Frequently Asked Questions
Kingdom: Animalia - Phylum: Chordata - Subphylum: Vertebrata - Class: Aves
Order: Anserformes - Family: Anatidae - Genus: Branta - Species: Branta canadensis
Q. Which is correct? Canadian goose or Canada goose?
A. The term “Canadian” is acceptable but the correct name is “Canada”.
Birds are given Latin or Neo-Latin names so the species are recognized
universally. The Latin names are then translated into common names,
which reflect the language of each country. When translated into English,
Branta canadensis becomes “Goose of Canada”, hence Canada goose.
Q. What is a group of geese called?
A. When flying, a group of geese is referred to as a “flock” or “skein” but
but when gathered on the ground, the group is referred to as a
Q. Why don’t the feet of geese stick to a frozen pond in the wintertime?
A. Birds don’t have sweat glands; consequently there is no moisture on
the bottom of their feet. The lack of moisture prevents their feet from
freezing to the ice.
Q. Why don’t geese suffer frostbite on their feet in the wintertime?
A. To minimize the loss of heat, the arteries and veins in the legs of
the geese lie in contact with each other and function as a
countercurrent heat exchange system to retain heat. Arterial blood
leaves the birds’ core (trunk) at body temperature, while venus
blood in the feet is quite cool. As the cool blood returns toward the core,
heat moves by conductance from the warm arteries into the cool veins.
Thus, arterial blood reaching the feet is already cool and venous blood
reaching the core has already been warmed. While the core temperature
of a goose standing on ice is about 104 degrees F, its feet may be only
slightly above freezing.
Q. Why do I see feathers on the ground in the summer?
A. After nesting, geese undergo an annual feather molt, a 4-5 week
flightless period when they shed and re-grow their outer wing feathers.
Molting occurs between mid-June and late July, and the birds resume
flight in August.
Q. Once in awhile I see a Canada goose with wing feathers sticking
out. What causes this to happen?
A. This non-life threatening condition is commonly referred to as Angel
wing or Airplane wing and may be caused by any one of the following:
High protein diet, hypovitaminosis D, manganese deficiency, vitamin E
deficiency, genetic factors, excessive growth rate, restricted exercise,
incorrect incubation, hatching problems, trauma, weight of blood-filled
growing primary feathers.
Q. Why are some Canada geese wearing neck collars and/or leg bands?
A. “Bird banding is a universal technique for studying the movement,
survival and behavior of birds and is coordinated through the North
American Bird Banding Program. The program is jointly administered
by the U.S. Geological Survey through the Bird Banding Laboratory and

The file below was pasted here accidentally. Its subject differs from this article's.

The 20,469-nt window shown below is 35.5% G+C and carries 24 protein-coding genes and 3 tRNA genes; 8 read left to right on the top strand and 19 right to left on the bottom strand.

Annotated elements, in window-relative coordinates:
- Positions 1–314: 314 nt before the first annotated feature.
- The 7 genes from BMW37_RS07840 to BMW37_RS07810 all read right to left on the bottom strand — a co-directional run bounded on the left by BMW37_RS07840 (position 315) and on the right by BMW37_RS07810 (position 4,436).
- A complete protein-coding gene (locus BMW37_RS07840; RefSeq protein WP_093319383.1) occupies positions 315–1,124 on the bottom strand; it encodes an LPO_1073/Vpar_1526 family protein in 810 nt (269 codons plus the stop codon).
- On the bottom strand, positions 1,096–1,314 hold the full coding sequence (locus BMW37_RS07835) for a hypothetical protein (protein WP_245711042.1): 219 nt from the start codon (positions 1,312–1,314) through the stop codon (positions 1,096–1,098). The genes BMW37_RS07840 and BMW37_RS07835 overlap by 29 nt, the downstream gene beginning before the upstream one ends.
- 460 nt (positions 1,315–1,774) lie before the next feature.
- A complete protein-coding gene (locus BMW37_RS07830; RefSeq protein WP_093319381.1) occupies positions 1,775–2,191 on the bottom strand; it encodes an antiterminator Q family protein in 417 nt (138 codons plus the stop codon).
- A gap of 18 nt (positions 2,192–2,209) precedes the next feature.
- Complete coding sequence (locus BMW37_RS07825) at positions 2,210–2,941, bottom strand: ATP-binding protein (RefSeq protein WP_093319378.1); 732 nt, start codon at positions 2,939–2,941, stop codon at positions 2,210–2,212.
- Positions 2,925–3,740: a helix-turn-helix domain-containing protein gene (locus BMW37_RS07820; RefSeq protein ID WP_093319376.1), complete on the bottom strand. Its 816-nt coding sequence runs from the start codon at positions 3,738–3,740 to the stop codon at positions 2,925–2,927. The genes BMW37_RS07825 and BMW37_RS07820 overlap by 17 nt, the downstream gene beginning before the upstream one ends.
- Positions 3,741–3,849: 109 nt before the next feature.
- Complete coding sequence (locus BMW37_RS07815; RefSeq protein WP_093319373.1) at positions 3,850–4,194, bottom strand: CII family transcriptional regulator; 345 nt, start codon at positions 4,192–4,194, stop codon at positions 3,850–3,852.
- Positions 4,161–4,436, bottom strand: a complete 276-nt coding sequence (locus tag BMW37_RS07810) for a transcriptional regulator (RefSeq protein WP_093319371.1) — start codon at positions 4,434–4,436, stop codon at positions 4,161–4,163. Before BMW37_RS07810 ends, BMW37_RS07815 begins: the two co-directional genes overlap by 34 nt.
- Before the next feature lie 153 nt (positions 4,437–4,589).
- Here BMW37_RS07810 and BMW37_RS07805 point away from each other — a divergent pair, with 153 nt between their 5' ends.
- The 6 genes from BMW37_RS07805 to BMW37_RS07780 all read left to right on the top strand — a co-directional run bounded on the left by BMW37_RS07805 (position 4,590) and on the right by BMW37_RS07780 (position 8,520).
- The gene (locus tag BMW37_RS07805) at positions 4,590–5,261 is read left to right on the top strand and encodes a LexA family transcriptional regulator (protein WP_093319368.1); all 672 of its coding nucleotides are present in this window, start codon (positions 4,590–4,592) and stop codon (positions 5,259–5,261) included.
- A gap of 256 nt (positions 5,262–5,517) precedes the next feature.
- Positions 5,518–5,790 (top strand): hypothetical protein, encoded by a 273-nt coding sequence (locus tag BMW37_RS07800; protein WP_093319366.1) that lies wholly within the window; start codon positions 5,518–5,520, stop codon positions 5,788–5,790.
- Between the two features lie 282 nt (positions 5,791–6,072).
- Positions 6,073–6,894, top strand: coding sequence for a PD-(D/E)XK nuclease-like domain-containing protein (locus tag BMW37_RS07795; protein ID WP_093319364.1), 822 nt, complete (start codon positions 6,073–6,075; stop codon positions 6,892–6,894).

the Canadian Wildlife Service through the Bird Banding Office. These
two offices do not band birds directly, but instead issue banding permits,
provide bands, maintain band and recovery data and coordinate band-
ing projects in North America”.
While on the surface the banding of “waterfowl” appears benign
enough, the collected data is used to set harvest regulations, i.e.,
establish hunting seasons and bag limits (number of waterfowl a
hunter can legally kill). For this reason, Canada Geese New
Jersey asks that you do not report any leg band or auxiliary marker,
such as a neck collar, found on a live or dead Canada goose, to the
Bird Banding Laboratory.
Q. Do geese have teeth?
A. In a sense, they do. Their bills have” lamellae”, or teeth, around the
outside edges that are used as a cutting tool.
Q. How longs do it take for the eggs of a Canada goose to hatch?
A. Hatching occurs approximately 28 to 30 days from the time the last egg
is laid. At that point, the developed goslings begin to peck their way out
of their shells with the egg tooth on the end of their bills. Eventually, the
egg tooth disappears.
Q. How do Canada geese communicate?
A. Scientists believe that there are as many as 13 different Canada goose
calls for things like greetings, warnings and contentment. Baby geese
(goslings) begin communicating while still in the eggs. Once hatched,
There is also evidence that they respond differently to different calls
and noises from their parents, indicating a sophisticated level of
Q. Why do Canada geese fly in a V formation?
A. The V formation allows the geese to conserve energy because the
formation reduces the drag force that each bird experiences compared
to flying alone. The decrease in drag is the result of “wing vortices”.
However, the lead bird works the hardest since it flies into
undisturbed air. Lead birds will drop back periodically to rest. The
birds in the middle experience less drag than the lead bird or the birds
at the end of each line. The V formation also allows the geese to
communicate more easily and provides good visual contact with each
other. For a complete explanation of the V formation, visit this web site:
Q. I know geese can be aggressive during nesting time. What do I do
if I happen to cross paths with an aggressive goose?
A. Wildlife experts suggest a number of tactics to defuse the situation.
Maintain direct eye contact; geese seem to pay close attention to eyes
and body language. Don’t close, cover or squint your eyes and never
turn your back on an aggressive goose. Keeping a confident and neutral
demeanor toward the goose, i.e. don’t yell, swing, kick or act hostile.
Slowly back away using your peripheral vision to avoid tripping over
obstacles behind you.
This information has been gleaned from the Internet but from web sites deemed reliable.